Nursing a booming business: Private residential homes for the elderly have taken off in the past 20 years. Terence Wilkinson reports

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The Independent Online
NURSING homes are big business. Less than 20 years ago the private sector had no signficant role in the care of the elderly and other highly dependent patients. Today the private market for nursing and residential homes is worth pounds 3.3bn and there are six quoted companies specialising in care homes with a combined stock market worth of pounds 375m.

Another 10 are either subsidiaries of or buyouts from public companies. Westminster Health Care, a subsidiary of the American National Medical Enterprises, is about to float its shares on the stock market with a probable pounds 130m price tag and there are least two other companies waiting in the wings to tap investors.

According to Laing & Buisson, the consultant, the private sector has come from nowhere to provide two-thirds of all 232,000 nursing home beds in the UK. This market share was worth pounds 2.2bn a year in revenues to the private operator in 1992, up from pounds 734m as recently as 1988.

Private beds also make up more than half the 313,000-bed residential home market - where levels of dependency are much lower than in nursing homes - which was worth pounds 1.6bn to the private sector last year. By comparison, the public sector share of the long-term market was worth pounds 2.6bn and voluntary organisations made up another pounds 600m.

The private and voluntary sector has accounted for all the growth in the care bed market in the past decade. Since 1980, while the public sector has slowly declined, the number of private beds has risen at an annual compound rate of 16 per cent.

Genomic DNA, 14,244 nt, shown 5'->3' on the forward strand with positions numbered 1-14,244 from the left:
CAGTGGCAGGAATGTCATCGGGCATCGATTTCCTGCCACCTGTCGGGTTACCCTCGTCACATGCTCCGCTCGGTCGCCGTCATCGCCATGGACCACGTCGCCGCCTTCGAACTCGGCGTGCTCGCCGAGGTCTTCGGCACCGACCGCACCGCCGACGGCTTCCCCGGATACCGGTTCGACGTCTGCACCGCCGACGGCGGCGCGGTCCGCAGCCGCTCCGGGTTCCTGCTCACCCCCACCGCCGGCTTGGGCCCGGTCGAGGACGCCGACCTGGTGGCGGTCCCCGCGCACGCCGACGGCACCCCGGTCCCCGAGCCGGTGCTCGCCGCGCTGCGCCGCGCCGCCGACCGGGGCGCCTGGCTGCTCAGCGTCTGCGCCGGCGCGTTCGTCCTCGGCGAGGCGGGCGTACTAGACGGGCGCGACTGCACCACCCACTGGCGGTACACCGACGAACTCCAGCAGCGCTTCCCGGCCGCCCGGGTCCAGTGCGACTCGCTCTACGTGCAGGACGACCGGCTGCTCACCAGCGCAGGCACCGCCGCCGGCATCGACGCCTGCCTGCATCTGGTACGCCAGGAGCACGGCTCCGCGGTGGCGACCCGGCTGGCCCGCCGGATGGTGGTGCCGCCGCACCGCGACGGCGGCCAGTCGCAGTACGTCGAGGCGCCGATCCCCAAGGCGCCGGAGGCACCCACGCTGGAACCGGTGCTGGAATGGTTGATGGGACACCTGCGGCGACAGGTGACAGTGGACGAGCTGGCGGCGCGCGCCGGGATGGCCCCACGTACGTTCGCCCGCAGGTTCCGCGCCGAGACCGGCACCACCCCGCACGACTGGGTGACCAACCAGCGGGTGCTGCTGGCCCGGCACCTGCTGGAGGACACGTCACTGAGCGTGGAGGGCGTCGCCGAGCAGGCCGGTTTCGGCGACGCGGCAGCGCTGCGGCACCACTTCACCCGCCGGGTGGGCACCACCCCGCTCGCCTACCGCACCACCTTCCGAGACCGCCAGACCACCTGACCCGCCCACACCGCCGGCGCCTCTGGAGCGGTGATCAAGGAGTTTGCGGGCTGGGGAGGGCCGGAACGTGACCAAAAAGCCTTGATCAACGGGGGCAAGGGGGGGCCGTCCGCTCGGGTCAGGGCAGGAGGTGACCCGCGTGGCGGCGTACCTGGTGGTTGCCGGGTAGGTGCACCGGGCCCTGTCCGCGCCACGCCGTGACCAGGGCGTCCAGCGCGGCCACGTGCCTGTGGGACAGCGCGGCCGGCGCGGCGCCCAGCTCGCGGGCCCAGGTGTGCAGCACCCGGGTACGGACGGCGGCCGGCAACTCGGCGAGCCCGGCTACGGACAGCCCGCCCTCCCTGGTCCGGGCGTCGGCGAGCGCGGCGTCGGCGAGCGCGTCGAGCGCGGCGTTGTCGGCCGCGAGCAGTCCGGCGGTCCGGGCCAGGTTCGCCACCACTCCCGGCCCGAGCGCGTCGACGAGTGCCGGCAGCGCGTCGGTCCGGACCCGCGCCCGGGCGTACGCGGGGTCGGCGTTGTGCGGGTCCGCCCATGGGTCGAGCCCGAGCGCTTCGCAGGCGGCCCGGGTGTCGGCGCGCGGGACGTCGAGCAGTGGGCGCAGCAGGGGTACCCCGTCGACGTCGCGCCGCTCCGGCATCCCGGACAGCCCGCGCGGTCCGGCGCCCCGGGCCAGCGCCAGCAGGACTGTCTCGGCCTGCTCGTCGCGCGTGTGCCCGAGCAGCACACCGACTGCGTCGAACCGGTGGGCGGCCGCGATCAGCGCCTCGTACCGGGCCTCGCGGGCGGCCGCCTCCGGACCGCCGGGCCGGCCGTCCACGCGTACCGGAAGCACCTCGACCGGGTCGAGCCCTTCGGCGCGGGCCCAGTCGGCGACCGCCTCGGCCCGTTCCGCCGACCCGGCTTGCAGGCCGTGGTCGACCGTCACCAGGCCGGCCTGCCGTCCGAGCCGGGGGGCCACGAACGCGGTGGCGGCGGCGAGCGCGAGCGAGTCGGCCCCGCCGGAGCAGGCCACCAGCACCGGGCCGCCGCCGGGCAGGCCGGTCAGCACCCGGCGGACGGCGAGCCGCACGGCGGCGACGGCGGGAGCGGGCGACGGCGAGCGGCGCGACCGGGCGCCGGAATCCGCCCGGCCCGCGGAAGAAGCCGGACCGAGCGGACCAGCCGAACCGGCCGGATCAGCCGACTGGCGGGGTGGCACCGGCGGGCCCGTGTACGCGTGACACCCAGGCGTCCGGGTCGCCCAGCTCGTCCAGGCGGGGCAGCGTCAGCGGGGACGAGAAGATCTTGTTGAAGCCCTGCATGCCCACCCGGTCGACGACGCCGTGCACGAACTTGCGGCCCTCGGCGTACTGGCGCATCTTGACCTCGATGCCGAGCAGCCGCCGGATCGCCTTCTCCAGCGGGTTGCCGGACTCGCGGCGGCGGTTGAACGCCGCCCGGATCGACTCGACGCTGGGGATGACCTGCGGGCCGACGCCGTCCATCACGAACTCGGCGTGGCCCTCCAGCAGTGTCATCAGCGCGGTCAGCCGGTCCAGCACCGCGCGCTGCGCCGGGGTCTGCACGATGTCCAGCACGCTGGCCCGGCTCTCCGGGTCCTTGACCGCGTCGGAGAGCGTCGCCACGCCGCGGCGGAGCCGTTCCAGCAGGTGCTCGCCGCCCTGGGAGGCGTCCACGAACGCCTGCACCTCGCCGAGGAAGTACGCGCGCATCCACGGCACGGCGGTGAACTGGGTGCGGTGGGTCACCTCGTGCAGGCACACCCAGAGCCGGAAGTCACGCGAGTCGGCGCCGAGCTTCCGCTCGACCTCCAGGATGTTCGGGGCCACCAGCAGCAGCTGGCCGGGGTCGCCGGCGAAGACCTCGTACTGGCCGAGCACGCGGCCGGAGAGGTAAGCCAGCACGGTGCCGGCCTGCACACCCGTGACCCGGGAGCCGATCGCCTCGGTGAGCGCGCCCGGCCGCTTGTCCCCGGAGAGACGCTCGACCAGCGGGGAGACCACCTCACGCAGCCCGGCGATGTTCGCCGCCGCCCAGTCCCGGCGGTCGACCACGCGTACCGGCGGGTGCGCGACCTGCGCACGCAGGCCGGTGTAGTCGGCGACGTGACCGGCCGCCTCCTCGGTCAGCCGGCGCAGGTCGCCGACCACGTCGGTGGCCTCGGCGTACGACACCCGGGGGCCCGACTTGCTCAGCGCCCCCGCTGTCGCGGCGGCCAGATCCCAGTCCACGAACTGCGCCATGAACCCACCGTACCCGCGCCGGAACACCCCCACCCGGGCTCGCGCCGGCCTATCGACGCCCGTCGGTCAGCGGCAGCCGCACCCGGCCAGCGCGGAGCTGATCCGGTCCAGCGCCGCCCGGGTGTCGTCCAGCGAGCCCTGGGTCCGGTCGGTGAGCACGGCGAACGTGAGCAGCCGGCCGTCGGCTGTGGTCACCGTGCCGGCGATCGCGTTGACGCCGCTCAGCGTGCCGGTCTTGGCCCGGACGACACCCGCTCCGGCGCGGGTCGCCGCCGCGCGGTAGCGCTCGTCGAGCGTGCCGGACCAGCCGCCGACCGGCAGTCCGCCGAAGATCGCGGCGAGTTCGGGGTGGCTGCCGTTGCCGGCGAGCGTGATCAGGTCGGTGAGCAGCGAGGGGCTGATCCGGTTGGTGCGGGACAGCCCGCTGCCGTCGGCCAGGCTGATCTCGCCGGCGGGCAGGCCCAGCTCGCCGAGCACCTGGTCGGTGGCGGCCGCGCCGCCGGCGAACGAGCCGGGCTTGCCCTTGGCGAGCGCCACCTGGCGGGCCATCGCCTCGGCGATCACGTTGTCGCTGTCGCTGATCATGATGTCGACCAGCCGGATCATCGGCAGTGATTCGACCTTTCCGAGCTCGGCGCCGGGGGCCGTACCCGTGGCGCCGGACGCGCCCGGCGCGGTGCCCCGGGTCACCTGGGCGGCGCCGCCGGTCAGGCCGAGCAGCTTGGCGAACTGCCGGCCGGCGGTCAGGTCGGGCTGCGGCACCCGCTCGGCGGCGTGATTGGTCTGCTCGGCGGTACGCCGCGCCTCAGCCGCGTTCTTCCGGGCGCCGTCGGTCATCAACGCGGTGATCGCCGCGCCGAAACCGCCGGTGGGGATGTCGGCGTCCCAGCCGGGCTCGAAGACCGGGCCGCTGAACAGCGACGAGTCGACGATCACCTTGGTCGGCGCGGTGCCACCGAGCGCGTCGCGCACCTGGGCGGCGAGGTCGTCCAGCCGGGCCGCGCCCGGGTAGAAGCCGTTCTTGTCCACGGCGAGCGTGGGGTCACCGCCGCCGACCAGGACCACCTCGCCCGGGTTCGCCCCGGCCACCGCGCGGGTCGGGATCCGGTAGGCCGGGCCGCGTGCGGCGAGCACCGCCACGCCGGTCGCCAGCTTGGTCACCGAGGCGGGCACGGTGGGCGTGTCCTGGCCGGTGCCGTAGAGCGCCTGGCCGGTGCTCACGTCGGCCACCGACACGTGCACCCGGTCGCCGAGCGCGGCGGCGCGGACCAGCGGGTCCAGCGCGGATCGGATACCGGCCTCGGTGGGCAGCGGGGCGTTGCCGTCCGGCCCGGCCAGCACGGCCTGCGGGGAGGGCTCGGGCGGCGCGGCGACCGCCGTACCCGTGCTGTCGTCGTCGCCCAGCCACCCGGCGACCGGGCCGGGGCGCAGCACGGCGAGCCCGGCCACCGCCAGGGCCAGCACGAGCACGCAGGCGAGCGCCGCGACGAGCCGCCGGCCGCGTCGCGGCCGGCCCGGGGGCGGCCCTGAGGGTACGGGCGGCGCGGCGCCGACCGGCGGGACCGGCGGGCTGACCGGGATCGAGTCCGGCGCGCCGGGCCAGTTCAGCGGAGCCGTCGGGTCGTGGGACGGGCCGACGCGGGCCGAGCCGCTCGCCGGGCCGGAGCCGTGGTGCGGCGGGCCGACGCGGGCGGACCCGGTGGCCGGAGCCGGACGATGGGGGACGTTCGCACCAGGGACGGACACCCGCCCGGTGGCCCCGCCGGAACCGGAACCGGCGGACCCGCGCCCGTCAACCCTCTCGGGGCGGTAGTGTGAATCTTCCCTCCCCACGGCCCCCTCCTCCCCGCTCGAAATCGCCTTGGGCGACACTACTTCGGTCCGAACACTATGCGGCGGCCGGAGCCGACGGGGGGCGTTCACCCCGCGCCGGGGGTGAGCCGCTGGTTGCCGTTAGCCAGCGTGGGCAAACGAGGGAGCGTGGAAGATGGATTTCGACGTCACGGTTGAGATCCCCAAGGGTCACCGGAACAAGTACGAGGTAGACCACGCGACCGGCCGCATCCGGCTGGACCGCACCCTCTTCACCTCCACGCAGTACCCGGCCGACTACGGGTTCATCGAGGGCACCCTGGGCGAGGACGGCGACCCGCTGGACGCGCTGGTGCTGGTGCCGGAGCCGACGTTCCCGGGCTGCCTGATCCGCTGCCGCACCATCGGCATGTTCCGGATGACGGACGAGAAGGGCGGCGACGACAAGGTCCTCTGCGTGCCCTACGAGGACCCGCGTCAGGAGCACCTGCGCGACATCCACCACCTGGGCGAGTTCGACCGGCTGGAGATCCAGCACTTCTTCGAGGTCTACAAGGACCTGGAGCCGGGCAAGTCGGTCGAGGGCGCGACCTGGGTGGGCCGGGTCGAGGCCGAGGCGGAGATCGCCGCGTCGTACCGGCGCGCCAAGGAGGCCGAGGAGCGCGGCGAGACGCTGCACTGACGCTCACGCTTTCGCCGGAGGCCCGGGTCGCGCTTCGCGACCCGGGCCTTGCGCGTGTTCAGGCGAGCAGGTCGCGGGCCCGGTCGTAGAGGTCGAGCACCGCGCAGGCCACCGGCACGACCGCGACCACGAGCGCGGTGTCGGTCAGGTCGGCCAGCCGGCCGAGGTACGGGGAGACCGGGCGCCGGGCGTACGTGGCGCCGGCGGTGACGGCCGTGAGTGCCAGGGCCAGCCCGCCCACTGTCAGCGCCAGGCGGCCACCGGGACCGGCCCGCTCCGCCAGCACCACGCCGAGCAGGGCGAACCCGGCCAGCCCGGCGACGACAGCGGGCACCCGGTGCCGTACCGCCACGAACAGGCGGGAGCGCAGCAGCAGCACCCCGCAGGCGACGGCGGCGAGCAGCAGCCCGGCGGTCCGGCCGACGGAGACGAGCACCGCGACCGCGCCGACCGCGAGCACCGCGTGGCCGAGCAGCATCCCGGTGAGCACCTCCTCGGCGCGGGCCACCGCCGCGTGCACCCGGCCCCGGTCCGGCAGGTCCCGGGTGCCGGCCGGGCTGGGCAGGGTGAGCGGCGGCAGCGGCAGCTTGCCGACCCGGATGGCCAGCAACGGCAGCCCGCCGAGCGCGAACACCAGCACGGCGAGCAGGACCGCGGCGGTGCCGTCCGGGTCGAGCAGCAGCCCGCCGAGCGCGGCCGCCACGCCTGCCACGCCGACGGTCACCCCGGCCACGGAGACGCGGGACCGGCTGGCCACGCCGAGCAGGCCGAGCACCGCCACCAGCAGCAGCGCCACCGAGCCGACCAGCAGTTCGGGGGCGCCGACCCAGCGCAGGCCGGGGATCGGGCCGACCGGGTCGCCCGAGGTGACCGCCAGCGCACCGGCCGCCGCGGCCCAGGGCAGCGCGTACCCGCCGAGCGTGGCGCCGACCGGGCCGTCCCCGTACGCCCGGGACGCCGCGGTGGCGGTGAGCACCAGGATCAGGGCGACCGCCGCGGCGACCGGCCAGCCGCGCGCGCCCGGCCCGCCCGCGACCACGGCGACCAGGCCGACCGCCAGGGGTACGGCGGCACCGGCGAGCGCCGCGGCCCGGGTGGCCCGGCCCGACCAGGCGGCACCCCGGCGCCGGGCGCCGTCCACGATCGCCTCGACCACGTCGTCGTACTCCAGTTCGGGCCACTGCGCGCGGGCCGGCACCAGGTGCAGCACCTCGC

Four powerful forces have been driving growth. One was the weight of demographic changes, which has increased the number of elderly infirm. On current official projections this is set to continue as the number of people over the age of 75 is forecast to rise by 15 per cent to 3.8 million by 2005 and those over 85 by 40 per cent to 1 million. At current rates of provision this would mean another 80,000 to 90,000 long-term care beds by the turn of the century.

A second factor was the introduction in 1983 of Department of Social Security supplementary benefits for those in need of long- term care. Designed to take financial pressure off local authorities, this evolved into an open- ended commitment, worth pounds 280 a week, to provide income support for patients.

There has also been consistent pressure on the National Health Service to 'unblock' beds required for acute cases but occupied by stable, long-stay patients requiring little attention.

One company, Takare, has successfully devoted much effort to persuading health authorities that it would save money to 'contract out' such patients to its homes without harming their welfare.

Finally, the greatly improved quality of newly built homes for the elderly during the 1980s has increased the social and emotional acceptability of placing relatives in care.

On top of this, there will soon be a major change in the way in which long-term, state-funded care is administered which could have far-reaching implications for the industry.